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David Brudnoy

When David Brudnoy returned to the airwaves as the evening talk show host for WBZ radio in Boston, the show opened with the usual introduction; "The David Brudnoy show - on WBZ - Boston's most informed talk show."

For years, a growing audience of people in the Eastern United States had tuned in to listen to this man who made sense. Fair-minded people sought his perspective because he seemed uniquely capable of untangling social challenge, offering solutions and exerting expectation. Nothing is accomplished, he would suggest, without personal responsibility, great effort, and commitment to consequence.

It had been months since David had opened his own show. He had left the airwaves abruptly on October 24, 1994. In the ensuing months, he had endured a slow climb back to relative health. His sudden departure from the radio talk show confirmed suspicion for some listeners that he was quite ill - he had been sounding awful for some time. But the chilling revelation that he had nearly succumbed to AIDS-related illness was terrifically saddening and shocking to many thousands of his listeners. And they listened as he confirmed it on this first night back.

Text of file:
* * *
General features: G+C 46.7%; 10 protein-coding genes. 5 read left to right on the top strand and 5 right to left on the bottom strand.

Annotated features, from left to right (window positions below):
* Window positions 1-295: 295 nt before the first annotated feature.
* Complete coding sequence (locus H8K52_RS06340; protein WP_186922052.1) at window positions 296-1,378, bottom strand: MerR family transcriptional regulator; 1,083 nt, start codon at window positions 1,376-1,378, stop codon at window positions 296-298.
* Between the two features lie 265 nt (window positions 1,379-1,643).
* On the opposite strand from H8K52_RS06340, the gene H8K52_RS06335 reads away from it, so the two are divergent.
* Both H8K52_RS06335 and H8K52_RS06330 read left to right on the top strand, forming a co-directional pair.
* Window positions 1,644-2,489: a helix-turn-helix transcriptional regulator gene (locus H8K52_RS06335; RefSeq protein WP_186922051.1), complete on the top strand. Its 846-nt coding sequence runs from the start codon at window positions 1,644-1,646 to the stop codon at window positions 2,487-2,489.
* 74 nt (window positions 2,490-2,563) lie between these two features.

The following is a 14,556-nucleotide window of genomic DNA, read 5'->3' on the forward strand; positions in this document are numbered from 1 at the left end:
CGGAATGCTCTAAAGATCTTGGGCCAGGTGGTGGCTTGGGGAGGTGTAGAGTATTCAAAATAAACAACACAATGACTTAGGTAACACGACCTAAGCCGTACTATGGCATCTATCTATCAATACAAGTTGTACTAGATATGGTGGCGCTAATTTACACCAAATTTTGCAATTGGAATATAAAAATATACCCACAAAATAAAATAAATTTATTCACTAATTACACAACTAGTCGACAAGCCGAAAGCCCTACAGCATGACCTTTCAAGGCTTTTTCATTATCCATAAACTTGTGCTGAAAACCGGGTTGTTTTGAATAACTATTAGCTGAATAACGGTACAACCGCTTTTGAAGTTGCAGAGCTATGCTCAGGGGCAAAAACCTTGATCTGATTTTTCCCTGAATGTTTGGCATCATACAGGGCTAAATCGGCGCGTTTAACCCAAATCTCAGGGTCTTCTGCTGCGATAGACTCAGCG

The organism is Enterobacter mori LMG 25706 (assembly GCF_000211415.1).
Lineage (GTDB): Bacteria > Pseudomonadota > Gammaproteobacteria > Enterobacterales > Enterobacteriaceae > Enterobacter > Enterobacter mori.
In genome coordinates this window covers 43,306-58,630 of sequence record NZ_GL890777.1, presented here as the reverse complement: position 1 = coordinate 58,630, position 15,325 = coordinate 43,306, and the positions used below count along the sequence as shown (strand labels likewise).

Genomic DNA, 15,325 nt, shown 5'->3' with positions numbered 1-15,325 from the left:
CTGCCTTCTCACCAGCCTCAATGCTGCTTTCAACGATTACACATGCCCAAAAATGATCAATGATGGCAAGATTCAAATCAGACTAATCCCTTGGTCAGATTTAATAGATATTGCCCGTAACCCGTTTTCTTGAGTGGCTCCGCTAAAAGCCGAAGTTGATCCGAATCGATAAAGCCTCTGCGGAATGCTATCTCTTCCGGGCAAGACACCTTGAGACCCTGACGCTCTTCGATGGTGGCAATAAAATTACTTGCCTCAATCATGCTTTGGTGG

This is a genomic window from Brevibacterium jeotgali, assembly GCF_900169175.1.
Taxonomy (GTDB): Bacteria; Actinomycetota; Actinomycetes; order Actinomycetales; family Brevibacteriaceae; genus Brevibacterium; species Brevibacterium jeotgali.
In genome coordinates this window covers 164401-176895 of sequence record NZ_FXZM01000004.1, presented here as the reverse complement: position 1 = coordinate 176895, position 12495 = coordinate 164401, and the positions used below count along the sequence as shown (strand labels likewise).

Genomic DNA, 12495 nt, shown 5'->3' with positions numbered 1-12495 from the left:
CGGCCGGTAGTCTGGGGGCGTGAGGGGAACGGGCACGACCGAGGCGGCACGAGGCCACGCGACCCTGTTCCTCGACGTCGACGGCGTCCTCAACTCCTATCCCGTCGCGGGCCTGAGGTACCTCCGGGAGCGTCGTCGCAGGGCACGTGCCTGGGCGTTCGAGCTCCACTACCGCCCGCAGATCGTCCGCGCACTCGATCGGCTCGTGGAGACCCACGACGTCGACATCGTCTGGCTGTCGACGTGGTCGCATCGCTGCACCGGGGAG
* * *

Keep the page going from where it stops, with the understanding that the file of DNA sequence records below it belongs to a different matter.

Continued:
For the first time in his airwaves career, David spoke frankly not only about living secretly, as he had, with AIDS, but about being homosexual as well. There was no way to address one without addressing the other. In form, he presented his show with uncompromising dignity. David spoke on the night of his return with a familiar clarity. How ironic that this clarity was in the effort to describe a muddy period during which his life was in a very delicate balance.


By 8:00, listeners who might not have given rapt attention to the topic of HIV/AIDS at any other time, were leaning close to their radios.

Dr. Brudnoy speaks on denial

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